Shibataism And Fighting Spirit At The NJPW LA Dojo

11.21.18 4 months ago


The opening of New Japan Pro Wrestling‘s LA Dojo in Carson, California, earlier this year was a significant moment in the company’s expansion outside of Japan. Since their initial five-day training camp and grand opening event this spring, the dojo, led by head coach Katsuyori Shibata, has held more camps, hosted and set up for New Japan events, been the subject of the California Dreamin’ documentary series (available to watch on NJPW’s YouTube channel and as free content on their streaming service), and opened its own dojo house for full-time trainees.

The first training camp at the LA Dojo had thirty students. At the time of writing, only three, Alex Coughlin, Clark Connors, and Karl Fredericks, make up the current class of official NJPW LA Dojo Young Lions. They live in the dojo house with Shibata and train with him almost daily. Connors and Coughlin made their debuts for the promotion in a dark match at Fighting Spirit Unleashed in Long Beach on September, while Fredericks debuted on November 10 at Lion’s Break Project 1 at CharaExpo USA in Anaheim, a convention held by Bushiroad, New Japan’s parent company.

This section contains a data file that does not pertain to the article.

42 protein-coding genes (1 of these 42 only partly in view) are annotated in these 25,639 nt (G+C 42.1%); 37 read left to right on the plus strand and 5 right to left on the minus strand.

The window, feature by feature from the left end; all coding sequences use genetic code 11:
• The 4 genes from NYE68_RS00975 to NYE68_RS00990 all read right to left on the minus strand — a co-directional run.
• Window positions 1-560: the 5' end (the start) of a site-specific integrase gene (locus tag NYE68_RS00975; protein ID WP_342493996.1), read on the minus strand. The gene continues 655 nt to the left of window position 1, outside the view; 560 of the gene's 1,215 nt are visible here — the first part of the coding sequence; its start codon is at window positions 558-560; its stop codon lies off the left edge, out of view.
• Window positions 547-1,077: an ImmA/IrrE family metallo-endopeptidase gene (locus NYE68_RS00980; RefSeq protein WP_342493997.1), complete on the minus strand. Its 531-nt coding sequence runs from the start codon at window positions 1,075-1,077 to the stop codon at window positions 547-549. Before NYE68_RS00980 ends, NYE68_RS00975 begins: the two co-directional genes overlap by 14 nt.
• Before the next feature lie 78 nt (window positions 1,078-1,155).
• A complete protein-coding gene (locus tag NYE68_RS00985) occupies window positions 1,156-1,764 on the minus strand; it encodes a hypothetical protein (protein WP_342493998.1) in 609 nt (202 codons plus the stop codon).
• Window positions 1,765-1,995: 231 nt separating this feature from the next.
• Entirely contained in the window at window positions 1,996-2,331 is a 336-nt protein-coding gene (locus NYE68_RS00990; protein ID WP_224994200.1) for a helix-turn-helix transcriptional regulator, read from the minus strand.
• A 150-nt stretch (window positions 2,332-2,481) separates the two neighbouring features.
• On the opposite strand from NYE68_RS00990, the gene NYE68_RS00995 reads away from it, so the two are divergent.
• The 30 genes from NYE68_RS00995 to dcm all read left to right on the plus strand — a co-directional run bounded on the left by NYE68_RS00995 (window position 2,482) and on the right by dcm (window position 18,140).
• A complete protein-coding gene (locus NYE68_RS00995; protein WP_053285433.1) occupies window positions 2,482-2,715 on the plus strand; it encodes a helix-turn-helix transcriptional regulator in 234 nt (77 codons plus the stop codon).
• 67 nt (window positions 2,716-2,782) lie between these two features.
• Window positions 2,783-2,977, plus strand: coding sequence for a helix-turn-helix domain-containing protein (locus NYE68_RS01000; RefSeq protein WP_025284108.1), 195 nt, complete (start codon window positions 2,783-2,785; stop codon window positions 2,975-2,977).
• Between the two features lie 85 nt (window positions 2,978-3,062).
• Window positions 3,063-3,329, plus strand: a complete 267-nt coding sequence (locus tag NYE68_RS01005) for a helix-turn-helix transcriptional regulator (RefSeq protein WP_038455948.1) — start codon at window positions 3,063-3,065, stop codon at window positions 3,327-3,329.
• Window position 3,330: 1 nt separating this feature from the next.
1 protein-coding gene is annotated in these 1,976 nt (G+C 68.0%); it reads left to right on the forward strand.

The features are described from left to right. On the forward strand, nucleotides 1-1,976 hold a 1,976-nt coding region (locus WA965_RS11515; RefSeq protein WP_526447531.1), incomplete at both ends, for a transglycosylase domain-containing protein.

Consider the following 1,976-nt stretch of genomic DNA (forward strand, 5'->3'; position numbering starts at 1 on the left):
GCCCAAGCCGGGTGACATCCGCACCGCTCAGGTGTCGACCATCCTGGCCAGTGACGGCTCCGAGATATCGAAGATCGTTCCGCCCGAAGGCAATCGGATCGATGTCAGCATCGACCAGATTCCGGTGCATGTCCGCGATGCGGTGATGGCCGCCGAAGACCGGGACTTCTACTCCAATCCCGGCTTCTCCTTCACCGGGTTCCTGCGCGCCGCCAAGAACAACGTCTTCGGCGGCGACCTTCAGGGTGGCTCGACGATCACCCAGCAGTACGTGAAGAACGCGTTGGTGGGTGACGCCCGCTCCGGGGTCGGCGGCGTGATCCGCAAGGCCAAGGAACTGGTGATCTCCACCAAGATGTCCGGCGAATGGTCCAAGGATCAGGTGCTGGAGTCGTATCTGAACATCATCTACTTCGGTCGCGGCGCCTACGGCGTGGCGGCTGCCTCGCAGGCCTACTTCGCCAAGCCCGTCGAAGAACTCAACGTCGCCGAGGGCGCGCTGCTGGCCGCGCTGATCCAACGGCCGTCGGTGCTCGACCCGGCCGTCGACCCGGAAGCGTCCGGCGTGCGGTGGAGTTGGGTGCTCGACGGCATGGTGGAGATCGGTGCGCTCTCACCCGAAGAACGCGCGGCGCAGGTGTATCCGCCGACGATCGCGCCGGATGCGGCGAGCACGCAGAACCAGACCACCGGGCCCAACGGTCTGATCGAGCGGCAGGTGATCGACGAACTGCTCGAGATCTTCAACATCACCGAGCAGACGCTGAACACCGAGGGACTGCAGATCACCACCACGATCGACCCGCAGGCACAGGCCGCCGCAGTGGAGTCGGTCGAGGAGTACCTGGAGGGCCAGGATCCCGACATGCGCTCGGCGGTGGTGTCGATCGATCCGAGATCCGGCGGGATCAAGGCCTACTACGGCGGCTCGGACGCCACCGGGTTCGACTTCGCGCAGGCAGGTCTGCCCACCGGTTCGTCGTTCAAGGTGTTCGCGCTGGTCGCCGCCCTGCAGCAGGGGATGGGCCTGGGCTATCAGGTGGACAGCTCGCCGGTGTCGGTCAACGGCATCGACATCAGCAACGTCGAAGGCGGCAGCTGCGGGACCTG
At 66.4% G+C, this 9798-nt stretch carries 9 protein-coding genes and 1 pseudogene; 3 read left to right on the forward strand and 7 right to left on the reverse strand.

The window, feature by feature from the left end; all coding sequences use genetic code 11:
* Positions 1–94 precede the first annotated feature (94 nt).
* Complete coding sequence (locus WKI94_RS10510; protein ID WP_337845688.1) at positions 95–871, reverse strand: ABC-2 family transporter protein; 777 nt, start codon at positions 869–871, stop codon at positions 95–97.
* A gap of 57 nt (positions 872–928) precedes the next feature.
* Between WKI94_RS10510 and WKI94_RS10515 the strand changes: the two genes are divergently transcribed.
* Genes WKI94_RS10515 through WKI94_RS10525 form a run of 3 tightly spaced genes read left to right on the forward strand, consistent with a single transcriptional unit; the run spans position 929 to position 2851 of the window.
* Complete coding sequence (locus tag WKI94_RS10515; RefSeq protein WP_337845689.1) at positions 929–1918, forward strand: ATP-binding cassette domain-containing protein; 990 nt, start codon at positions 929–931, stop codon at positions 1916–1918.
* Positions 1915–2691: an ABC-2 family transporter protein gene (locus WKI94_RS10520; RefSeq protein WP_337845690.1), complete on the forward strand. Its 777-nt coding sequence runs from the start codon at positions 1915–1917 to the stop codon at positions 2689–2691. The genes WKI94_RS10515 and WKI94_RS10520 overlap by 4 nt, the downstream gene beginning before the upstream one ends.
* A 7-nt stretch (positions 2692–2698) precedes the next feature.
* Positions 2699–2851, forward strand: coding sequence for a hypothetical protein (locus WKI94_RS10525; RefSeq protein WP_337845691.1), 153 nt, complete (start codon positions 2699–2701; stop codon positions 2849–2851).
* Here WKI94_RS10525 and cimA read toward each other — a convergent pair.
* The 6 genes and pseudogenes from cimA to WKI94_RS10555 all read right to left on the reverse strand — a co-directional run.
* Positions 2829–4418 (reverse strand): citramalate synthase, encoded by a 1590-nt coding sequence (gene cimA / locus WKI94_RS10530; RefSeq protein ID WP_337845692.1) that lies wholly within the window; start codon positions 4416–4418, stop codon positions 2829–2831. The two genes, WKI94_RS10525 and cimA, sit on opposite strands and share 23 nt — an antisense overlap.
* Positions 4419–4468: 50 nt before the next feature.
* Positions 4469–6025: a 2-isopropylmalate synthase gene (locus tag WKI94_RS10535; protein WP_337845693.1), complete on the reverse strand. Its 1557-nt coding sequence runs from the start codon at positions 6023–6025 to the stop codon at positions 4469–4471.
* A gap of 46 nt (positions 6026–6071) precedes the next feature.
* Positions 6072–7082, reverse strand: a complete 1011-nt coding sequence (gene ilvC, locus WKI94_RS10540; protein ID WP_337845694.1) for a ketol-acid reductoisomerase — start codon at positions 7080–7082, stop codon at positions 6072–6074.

Alex Coughlin gets Clark Connors in a headlock.

I spoke to Coughlin and Connors in the office of the LA Dojo about their experiences as Young Lions so far. Both had prior wrestling experience (Coughlin had trained “about a year combined” at NYWC in Long Island, New York, and Connors did a three-month course with Lance Storm followed by working the Northwest indie circuit and training at the Buddy Wayne Academy in Everett, Washington), but nothing as intense as training with Shibata at the New Japan dojo. Coughlin, a longtime NJPW fan, had jumped at the chance to sign up for the first training camp in the States, while Connors heard about the opportunity from friends and signed up at “literally the last second.” They tell me Fredericks was a last minute sign-up as well.

When asked what’s unique about training with Shibata, Coughlin replies, “Everything from the ground up. How we do our rolls to the very, very basics, everything… Just the Japanese style in general is very, very hard-hitting. Like, wrestling in general is very tough, physically it’s intense, but even more so, wow, it’s hard to put into words… It’s like getting beat up a lot, but in a good way, you know?”

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